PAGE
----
January garden jobs

Tiffany Daneff / 25 January 2017

The cold winter months are an ideal time to stay indoors and plan for spring, but there are still plenty of quick gardening jobs to do in January.

There’s no point in looking for chilly, back stiffening work outside if the weather is treacherous. Use these days to order seeds and plants or to make plans for additions and alterations. But on clear, bright days its worth seizing the chance to do a few jobs here and there.

Here are some jobs for cold days

Order onion sets

Order onion sets and garlic bulbs. Go for reliable, disease free varieties with AGM and F1 status.

Find out how to grow onions

Order seed potatoes

You need to order seed potatoes now too. Once these have arrived they can be put in a light, cool, dry spot to chit. Large egg trays are a good way of cupping the potatoes so that they stand with the leaf buds top most without touching one another. With potatoes it is well worth picking blight free varieties like Sarpo. Sarpo Miro is an excellent all rounder, a maincrop potato with nice taste, good texture and exceptional blight resistance.

Find out how to grow potatoes

Sow sweet peas

Sow sweet peas under cover. They’ll take about ten days to germinate and are happiest planted into long pots or Rootrainers which allow the roots space to grow. Or you can use old cardboard inners from loo rolls. Sow two seeds to a pot for safety, cover with newspaper to keep them dark and put them somewhere safe from mice.

Find out how to grow sweet peas

Order bareroots

Think about ordering shrubs and trees now as bareroots. They are much cheaper and will soon catch up with larger container bought shrubs. Bareroot trees and shrubs can be planted now, as long as the ground is not frozen or waterlogged. If you can’t plant straight away keep roots damp or make a slit in the soil, insert the roots and firm with your heel. They will stay happy a few days.

Find out how to plant bareroot shrubs

Plant winter scent

If you don’t already have a scented shrub that flowers now do think about ordering one so that you have something to cheer up the dark days. Witch hazels bring much needed colour while daphnes and winter box are perfect near the house or path where you’ll catch their fragrance.

Find out what plants to grow for winter fragrance

Put up outdoor lights

An indoor/outdoor job: If you have a potting shed or barn that’s badly lit consider buying an automatic LED light. These are cheap to buy, can be stuck or hung on a wall (ie no DIY hassle or other expense involved) and they are triggered by movement so the light goes on when you walk in.

Saga Home Insurance provides cover that goes beyond what you might expect. For more information and to get a quote click here.


Once the flowers have gone over forced hyacinths and Christmas narcissi can be planted out in the garden

Outdoor jobs for bright days

Plant out forced bulbs

Recycle forced bulbs. If you grew or were given some indoor bulbs such as hyacinths or daffodils over Christmas these may well have gone over now. Rather than throw them away plant them in the garden. The hyacinths won’t come back as big as they were but this actually looks better in most gardens. Daffodils come back very well.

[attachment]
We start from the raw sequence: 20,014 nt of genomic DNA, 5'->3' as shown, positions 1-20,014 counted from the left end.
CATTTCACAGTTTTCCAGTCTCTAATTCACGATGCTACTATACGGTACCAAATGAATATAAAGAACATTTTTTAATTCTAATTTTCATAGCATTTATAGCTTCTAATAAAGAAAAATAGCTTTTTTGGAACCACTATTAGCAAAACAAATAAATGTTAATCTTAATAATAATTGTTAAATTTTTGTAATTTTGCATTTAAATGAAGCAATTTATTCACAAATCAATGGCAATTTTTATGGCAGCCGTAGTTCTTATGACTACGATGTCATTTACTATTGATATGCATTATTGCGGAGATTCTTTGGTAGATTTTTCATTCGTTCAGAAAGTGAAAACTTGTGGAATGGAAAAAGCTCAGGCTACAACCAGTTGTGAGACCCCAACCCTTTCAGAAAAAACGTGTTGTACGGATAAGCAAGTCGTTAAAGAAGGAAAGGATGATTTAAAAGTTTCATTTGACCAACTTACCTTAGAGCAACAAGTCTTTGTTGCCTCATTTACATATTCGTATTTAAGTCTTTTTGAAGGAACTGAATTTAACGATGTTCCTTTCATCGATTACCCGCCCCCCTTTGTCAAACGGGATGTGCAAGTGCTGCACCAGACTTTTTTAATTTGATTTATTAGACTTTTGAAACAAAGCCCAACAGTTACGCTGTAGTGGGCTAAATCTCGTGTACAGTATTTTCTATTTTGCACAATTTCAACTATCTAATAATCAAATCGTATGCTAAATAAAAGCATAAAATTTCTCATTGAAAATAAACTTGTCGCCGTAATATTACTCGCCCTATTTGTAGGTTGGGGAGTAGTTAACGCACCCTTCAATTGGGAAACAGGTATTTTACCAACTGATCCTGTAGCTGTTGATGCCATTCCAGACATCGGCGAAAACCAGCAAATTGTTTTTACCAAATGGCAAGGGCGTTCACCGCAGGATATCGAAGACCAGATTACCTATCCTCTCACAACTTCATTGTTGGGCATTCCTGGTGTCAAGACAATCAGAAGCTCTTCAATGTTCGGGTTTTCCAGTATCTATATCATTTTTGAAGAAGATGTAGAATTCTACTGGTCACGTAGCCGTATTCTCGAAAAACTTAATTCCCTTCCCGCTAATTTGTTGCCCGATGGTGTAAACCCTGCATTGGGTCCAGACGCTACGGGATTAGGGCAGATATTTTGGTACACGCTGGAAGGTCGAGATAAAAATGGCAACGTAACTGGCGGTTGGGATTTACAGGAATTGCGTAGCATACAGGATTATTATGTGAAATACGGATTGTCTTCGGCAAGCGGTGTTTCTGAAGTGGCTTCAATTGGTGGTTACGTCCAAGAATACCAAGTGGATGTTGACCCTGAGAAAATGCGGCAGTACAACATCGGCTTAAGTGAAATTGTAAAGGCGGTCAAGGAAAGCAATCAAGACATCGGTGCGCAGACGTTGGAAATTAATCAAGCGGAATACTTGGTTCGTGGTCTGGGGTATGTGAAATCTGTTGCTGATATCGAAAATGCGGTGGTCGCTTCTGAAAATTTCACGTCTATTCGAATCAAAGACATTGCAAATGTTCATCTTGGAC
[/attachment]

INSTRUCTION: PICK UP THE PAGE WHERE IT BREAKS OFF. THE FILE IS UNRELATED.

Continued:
Cut off the spent flowers and feed the bulbs to help them build up strength. Keep giving a high potash feed until the leaves are withered.

Cut plant supports

Coppice some hazel if you have a friendly source near by. The straight and sturdy stems can be used to make bean supports and wigwams. The frilled fingers or branches are perfect for making flower supports. Stick three to five stems above the plant now, before growth gets going. Place these in a circle facing inwards and weave the pliable ends into each other to create a firm structure for the emerging plant to grow through. It will not only look attractive providing welcome structure now but will disappear once the foliage grows.

Start forcing rhubarb

Have a look at your rhubarb and if there are signs of growth cover the crowns with terracotta forcers to speed up the growth of tender early pink stems. Alternatively use sturdy black plastic tubs. A little straw inside will help with insulation.

Find out how to grow rhubarb

Trim hellebores

New flowers on hellebores are often hidden by scruffy foliage so cut these off and allow the blooms to gleam in the low winter light.

Feed the birds

Check bird feeders are clean before topping up with fresh high energy feed.

Visit our garden bird section to find out how to care for birds

Water pots

In long dry spells outdoor pots may need watering especially if planted with spring bulbs.

Find out how to care for pots during winter

Warm the soil

Warm soil with layers of plastic sheeting or cloches to prepare for early sowing.

Brush off heavy snow

And, remember, if its snows heavily you might need to brush heavily laden boughs, fences, netting to prevent damage.

Give your garden a burst of seasonal colour by ordering a selection of beautiful bedding plants, including begonias, busy Lizzies and petunias. Shop now.

The opinions expressed are those of the author and are not held by Saga unless specifically stated.

The material is for general information only and does not constitute investment, tax, legal, medical or other form of advice. You should not rely on this information to make (or refrain from making) any decisions. Always obtain independent, professional advice for your own particular situation.